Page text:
Sunday, June 23, 2024

A protester speaks March 21 at Cambridge’s City Hall Annex. (Photo: Adri Pray)

Protesters have been calling since Jan. 4 for the names of police officers involved in the shooting death of Arif Sayed Faisal, and now a city councillor has filed a policy order in agreement.

The policy order by Quinton Zondervan, which appears on Monday’s council agenda, notes that “there is no statute or official Cambridge policy that prohibits the release of the name of the officers who were involved” in the shooting of Faisal or any use-of-force incident. It asks for the city manager and staff to report back May 22 on a policy of releasing officer names.

It follows a series of disruptions at City Council meetings in which protesters call for “justice for Faisal.” Several council meetings have recessed during the actions and restarted with councillors calling in remotely; on Monday, the meeting resumed in person after some 30 students spoke in favor of naming the officers and broke into chants.

The protesters’ focus during their speeches during public comment was Mayor Sumbul Siddiqui, who had told The Boston Globe that she supported identifying the officers. 

“It’s been 125 days since Faisal was murdered, yet the last time the city council had his name on the agenda was in February,” Rafeya Raquib said. “Where is the policy order for releasing the names of the officers involved with murdering Arif Sayed Faisal? Mayor Siddiqui has publicly stated support for releasing the names – over a month ago she said she and Quinton Zondervan were working on a policy order and put it on the agenda. But that has yet to happen.”

Siddiqui’s name is not on Monday’s order, and nor is any other councillor co-sponsoring Zondervan’s request.

“‘I’ve been working on this for some time. It’s not just in reaction to Monday,” Zondervan said Friday. “I did feel it reached a point of either we would do it or not. I did give potential co-sponsors enough time to respond.”

Other councillors declined to sign on, Zondervan said.

“I don’t want to speak for anyone else, and I don’t have a clear sense,” Zondervan said, asked whether councillors had explained why they decided against co-sponsoring the order. “They’ll say their piece on Monday.”

The protesters’ perspective

The order was shared with protest organizer Matthew Kennedy after it was posted Thursday, Zondervan said. Kennedy responded Saturday, saying the order was “a step forward,” but getting the names of officers was just one of four things protesters wanted out of city officials along with an unredacted police incident report, the immediate firing of all involved police officers and prosecution of them to the fullest extent of the law.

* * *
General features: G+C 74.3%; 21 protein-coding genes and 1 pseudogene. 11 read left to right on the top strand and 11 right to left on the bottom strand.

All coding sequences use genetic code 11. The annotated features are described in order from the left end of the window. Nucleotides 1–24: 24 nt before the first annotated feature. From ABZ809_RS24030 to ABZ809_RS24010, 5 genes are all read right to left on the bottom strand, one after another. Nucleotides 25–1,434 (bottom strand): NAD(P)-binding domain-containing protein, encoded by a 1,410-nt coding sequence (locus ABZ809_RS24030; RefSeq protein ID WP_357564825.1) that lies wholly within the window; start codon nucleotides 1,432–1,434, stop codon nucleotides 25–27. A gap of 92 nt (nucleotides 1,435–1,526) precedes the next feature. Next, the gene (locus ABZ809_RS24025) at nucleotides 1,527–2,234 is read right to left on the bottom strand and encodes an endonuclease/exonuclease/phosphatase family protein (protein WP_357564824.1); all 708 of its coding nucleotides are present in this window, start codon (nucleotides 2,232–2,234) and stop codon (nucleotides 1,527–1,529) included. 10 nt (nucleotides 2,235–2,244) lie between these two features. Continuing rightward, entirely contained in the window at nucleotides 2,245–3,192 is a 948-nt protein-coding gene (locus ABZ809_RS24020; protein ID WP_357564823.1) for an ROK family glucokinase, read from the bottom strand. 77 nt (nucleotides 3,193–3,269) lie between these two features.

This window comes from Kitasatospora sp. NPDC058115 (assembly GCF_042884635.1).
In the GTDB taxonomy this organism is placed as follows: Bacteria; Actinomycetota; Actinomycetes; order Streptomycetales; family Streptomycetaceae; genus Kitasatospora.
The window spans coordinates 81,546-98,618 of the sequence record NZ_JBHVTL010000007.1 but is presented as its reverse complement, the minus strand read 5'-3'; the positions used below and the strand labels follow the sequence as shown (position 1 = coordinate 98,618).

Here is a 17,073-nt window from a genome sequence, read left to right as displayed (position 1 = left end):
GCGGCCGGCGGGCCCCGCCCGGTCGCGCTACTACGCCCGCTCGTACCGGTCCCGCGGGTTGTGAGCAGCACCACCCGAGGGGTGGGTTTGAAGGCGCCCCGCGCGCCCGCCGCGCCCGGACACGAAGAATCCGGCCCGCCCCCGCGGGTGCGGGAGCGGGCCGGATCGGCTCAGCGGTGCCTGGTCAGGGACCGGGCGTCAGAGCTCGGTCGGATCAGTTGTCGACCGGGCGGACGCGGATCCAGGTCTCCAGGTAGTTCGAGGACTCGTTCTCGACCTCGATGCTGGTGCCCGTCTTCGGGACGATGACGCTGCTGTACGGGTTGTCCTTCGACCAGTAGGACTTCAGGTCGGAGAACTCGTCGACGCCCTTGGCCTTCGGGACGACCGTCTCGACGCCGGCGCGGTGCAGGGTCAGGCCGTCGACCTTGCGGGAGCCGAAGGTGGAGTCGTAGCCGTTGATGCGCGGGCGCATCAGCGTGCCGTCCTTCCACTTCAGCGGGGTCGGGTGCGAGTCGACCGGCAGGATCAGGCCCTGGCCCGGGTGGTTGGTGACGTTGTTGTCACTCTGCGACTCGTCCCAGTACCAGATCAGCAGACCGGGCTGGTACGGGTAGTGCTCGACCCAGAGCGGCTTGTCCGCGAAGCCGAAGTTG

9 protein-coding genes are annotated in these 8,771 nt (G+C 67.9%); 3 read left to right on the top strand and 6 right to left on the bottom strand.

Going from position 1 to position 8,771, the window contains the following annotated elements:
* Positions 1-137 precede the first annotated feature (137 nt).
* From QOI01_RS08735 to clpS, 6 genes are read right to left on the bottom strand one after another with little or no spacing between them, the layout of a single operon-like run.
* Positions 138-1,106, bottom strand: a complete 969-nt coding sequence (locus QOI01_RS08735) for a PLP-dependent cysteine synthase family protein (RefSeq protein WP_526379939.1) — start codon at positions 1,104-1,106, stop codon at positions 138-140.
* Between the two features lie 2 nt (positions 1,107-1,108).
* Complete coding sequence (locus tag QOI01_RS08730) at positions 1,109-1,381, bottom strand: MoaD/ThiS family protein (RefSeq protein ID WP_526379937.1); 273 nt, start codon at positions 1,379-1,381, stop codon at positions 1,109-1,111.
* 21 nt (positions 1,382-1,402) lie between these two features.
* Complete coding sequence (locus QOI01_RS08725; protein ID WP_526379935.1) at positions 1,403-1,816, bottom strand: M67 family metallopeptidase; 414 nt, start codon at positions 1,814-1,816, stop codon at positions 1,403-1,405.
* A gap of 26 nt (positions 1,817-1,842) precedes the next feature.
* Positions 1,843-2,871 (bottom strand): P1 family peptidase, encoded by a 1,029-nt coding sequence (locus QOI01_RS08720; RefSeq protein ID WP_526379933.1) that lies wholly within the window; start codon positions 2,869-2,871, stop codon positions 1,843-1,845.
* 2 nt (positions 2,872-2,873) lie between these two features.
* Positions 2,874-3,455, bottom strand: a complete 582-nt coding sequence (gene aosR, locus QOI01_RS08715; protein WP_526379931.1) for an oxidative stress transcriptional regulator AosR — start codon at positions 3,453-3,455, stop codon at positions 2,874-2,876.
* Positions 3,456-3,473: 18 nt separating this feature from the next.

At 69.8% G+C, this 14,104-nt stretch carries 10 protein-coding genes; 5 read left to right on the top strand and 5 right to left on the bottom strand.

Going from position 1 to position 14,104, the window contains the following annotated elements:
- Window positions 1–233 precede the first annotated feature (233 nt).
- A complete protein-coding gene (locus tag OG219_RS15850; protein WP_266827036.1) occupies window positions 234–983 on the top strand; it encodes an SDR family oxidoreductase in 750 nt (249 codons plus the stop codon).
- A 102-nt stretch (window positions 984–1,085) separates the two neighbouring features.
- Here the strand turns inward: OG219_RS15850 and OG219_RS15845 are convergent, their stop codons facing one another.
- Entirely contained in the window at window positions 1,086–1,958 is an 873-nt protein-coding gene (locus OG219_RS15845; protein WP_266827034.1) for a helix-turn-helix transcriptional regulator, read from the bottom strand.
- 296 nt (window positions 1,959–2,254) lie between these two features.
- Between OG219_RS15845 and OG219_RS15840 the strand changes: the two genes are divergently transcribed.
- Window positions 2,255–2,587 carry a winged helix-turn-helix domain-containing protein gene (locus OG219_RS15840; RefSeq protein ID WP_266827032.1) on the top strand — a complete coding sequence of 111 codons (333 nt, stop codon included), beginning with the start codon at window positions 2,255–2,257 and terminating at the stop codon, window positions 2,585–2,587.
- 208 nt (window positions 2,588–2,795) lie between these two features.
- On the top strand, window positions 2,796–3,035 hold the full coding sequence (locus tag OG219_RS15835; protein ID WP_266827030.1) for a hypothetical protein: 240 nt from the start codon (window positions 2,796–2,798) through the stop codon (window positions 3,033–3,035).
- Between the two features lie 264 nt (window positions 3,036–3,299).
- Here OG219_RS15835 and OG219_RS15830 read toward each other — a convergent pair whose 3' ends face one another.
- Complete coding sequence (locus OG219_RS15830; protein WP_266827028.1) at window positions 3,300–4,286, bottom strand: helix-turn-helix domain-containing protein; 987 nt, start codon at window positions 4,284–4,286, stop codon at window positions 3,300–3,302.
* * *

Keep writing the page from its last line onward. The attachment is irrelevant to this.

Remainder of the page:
“This is not the end of the protests” even if councillors vote Zondervan’s motion through without a lot of added procedural complications, Kennedy said. The order was “the product of a sustained campaign of protests and thousands of people signing petitions,” the work of the Boston branch of the Party for Socialism and Liberation, Bangladesh Association of New England and Boston South Asian Coalition; on Saturday his own group posted a call on Instagram for more people to sign up to speak in support.

Kennedy liked that the order went beyond the shooting of Faisal to cover use-of-force incidents in general. “When we met with the city manager in March, he talked about wanting systemic change,” Kennedy said. “This is also systemic change.”

A voice mail was also left with Siddiqui on Friday to see if she had reaction to share before Monday, and emails seeking comment were sent to Cambridge police and the City Manager’s Office.

A trend toward transparency

Jeremy Warnick, director of communications and media relations for Cambridge police, said he would need to coordinate a response. In the meantime, he directed attention to Feb. 14 statements from police commissioner Christine Elow and City Manager Yi-An Huang saying that “based on all of the information that has been reviewed so far, the department has not identified any egregious misconduct or significant policy, training, equipment or disciplinary violations” that would convince them of the need to release officers’ names before multiple investigations are complete. 

The officer who killed Faisal is on paid administrative leave during a series of investigations. He has had no complaints filed against him over a seven-year career with Cambridge police, Elow said.

Protesters, who have been in front of City Hall as well as in meetings over the past months, refer to the leave as “a paid vacation” and scoff at the idea that there was no egregious conduct involved in what they refer to “a brutal murder.” 

“Members of the public have a right to know the identities of the officers involved regardless of whether procedural violations or criminal charges are brought against those officers,” the order says. “There has been a widespread shift in recent years toward releasing the names of officers involved in shootings or killings, including recent examples from Iowa, New Jersey, California, and Arkansas.”

Zondervan said he looked forward to conversation on Monday. “It’s going to be interesting to see how people respond,” Zondervan said. “It’s a very clear ask. We’ll see where the council comes down.”

Faisal was shot fatally by police in Cambridgeport while experiencing a mental health crisis. He was holding a large knife and self-harming, but had been running from confrontation around the neighborhood while holding the knife. The officer fired on Faisal when he shook off a nonlethal round and moved toward them holding the knife.

This post was updated May 13, 2023, with comments and information from Matthew Kennedy.